The perceptions of a women’s coaching group in a South African business school context
The context of this study relates to the perceptions of a women’s coaching group in the business school context. The aim of this research is to explore ways in which group coaching, social capital, well-being, workplace engagement and job satisfaction can be improved in the workplace. Participants who attended the women’s coaching group and those who did not attend were interviewed, in face-to-face interviews, to gain a rich understanding of the perceptions and experiences of coaching. Thematic analysis was used to establish the themes that emerged from the interview transcripts. The findings of this study indicate that the perception of coaching, particularly by participants with limited exposure to coaching, is ambiguous and misinformed. The perception of coaching by participants who attended coaching was altered upon experiencing group coaching first-hand. The first impression was that coaching is a possible mechanism to vent (whereby employees come together to complain about work related issues), however the experience revealed group coaching to be solution focused, a space to reflect and a place where a sense of solidarity is experienced by women who attended. The group coaching in this study enhanced the perceived social capital for participants which influenced their perception of their workplace engagement and job satisfaction in a positive way. Post coaching session’s participants felt re-energised and better equipped to perform their tasks within the broader organisation. The perception of well-being is subjective. Within this study, factors contributing to the perception of well-being were a sense of belonging, the relationship between the individual and the organisation, and the acknowledgment of the individual as a multifaceted being. Staff growth and development, promoting social capital and inclusion in the workplace are important human resource factors which enhance the perception of well-being, job satisfaction and promote employee engagement in the workplace. Within in this study, the female participants expressed a great need within a patriarchal organisation to acknowledge the authenticity of individuals and to encourage the expression of emotion in the workplace.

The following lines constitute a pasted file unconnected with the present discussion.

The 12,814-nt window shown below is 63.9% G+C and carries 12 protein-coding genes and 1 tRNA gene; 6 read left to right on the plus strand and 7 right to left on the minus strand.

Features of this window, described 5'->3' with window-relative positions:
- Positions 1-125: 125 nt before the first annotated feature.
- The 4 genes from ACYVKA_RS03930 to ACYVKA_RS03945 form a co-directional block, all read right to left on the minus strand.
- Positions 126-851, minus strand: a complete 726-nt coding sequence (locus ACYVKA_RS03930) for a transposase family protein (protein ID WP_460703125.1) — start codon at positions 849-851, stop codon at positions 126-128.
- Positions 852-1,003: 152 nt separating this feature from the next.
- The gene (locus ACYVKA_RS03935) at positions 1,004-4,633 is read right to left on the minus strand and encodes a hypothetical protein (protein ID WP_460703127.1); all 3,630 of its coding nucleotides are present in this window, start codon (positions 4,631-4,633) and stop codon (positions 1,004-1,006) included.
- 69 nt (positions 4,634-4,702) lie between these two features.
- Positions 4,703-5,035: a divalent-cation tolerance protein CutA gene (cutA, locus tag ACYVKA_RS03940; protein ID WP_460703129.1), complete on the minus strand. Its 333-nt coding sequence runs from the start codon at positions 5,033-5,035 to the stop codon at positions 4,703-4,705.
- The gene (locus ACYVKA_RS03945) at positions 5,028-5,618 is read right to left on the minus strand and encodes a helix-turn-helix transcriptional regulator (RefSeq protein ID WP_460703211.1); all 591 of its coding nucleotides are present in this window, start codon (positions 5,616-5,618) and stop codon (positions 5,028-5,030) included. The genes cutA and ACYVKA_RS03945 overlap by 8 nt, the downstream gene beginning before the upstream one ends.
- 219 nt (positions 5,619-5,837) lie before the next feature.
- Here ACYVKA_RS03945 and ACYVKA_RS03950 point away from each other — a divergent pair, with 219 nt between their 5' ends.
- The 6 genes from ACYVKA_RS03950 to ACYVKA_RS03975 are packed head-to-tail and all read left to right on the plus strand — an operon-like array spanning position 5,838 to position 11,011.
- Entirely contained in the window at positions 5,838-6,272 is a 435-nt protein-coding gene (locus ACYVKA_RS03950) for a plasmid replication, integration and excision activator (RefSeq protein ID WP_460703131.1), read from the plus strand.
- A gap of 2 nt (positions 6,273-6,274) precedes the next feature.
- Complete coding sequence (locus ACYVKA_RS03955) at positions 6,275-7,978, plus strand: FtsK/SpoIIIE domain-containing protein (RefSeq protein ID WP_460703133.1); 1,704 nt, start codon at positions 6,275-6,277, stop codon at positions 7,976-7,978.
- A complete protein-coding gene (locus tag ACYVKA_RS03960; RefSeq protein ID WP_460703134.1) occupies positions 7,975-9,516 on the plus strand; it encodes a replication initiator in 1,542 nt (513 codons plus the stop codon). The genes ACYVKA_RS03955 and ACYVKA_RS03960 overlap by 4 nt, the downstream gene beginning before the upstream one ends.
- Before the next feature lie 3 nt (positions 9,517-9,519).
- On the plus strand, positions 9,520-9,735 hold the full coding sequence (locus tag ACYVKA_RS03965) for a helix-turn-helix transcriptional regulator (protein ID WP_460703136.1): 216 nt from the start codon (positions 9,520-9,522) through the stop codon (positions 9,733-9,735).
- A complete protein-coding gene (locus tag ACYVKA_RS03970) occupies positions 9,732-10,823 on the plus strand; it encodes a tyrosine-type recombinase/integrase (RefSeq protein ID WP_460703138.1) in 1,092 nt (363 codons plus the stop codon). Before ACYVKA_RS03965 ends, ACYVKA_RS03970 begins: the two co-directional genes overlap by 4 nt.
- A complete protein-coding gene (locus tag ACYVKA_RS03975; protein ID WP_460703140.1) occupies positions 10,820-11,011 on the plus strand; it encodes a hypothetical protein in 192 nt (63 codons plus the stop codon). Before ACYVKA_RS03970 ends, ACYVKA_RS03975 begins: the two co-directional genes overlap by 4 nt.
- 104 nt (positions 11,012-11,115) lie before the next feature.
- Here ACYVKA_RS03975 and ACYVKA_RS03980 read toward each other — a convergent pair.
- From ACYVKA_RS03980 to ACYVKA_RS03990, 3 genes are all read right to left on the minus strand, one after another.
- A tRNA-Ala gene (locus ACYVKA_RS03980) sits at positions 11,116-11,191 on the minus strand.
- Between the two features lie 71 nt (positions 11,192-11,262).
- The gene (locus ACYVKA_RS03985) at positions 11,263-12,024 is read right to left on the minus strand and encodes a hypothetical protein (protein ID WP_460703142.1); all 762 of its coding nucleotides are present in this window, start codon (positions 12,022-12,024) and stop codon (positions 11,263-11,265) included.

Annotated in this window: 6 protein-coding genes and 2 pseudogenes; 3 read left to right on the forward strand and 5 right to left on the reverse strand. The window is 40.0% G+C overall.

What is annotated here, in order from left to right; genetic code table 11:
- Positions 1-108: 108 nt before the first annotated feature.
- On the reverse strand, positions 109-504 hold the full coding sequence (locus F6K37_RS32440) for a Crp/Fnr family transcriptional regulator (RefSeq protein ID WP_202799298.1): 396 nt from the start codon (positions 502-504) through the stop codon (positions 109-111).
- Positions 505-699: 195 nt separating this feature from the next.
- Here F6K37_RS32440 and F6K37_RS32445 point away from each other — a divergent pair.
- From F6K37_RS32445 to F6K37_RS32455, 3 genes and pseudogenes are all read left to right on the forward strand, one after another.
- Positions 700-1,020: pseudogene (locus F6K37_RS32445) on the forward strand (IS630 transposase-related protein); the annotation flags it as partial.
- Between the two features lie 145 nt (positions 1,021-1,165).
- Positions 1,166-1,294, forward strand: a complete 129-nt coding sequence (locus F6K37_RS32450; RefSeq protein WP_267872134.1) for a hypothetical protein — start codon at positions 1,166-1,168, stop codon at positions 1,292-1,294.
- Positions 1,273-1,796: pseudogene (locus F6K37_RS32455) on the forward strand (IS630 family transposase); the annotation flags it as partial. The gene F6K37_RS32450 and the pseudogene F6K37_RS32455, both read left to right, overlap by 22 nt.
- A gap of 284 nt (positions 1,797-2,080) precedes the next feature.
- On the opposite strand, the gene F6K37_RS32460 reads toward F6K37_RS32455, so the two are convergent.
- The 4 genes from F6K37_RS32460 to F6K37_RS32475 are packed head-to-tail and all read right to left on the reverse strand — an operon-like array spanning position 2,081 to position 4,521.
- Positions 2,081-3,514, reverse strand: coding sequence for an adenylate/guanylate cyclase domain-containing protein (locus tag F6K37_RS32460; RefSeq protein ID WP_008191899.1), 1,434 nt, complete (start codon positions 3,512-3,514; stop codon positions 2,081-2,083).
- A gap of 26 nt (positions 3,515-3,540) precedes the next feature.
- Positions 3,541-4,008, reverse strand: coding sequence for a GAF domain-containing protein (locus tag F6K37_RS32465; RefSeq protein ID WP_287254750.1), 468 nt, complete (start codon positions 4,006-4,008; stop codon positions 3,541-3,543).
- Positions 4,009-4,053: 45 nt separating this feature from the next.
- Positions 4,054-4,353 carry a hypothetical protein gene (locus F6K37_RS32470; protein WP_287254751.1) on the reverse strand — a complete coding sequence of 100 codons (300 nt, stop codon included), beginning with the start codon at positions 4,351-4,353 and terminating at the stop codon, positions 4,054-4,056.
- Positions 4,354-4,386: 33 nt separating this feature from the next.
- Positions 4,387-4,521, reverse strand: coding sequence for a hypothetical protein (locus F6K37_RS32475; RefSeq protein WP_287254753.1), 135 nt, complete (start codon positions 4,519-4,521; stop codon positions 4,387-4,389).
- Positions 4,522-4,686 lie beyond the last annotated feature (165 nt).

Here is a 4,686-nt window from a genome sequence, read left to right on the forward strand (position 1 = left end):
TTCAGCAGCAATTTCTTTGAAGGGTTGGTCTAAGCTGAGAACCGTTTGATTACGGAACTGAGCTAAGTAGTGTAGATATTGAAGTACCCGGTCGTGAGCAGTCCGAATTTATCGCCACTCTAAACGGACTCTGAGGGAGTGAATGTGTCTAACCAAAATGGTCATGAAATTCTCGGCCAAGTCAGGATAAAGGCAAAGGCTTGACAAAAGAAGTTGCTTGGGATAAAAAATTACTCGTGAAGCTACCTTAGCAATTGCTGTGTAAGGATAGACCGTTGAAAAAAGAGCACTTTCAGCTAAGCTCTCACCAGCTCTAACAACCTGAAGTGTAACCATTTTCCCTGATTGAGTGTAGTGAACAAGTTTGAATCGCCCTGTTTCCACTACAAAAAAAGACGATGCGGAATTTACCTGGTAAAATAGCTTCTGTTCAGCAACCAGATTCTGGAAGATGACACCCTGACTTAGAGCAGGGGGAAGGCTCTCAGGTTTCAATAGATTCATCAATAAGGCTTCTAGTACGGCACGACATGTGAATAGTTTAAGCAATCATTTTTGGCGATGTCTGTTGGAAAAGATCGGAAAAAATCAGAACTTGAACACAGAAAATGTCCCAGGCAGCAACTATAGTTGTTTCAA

A research report submitted to the Faculty of Commerce, Law and Management, University of the Witwatersrand, in partial fulfilment of the requirements for the degree of Master of Management in the field of Business Executive Coaching, Johannesburg 2018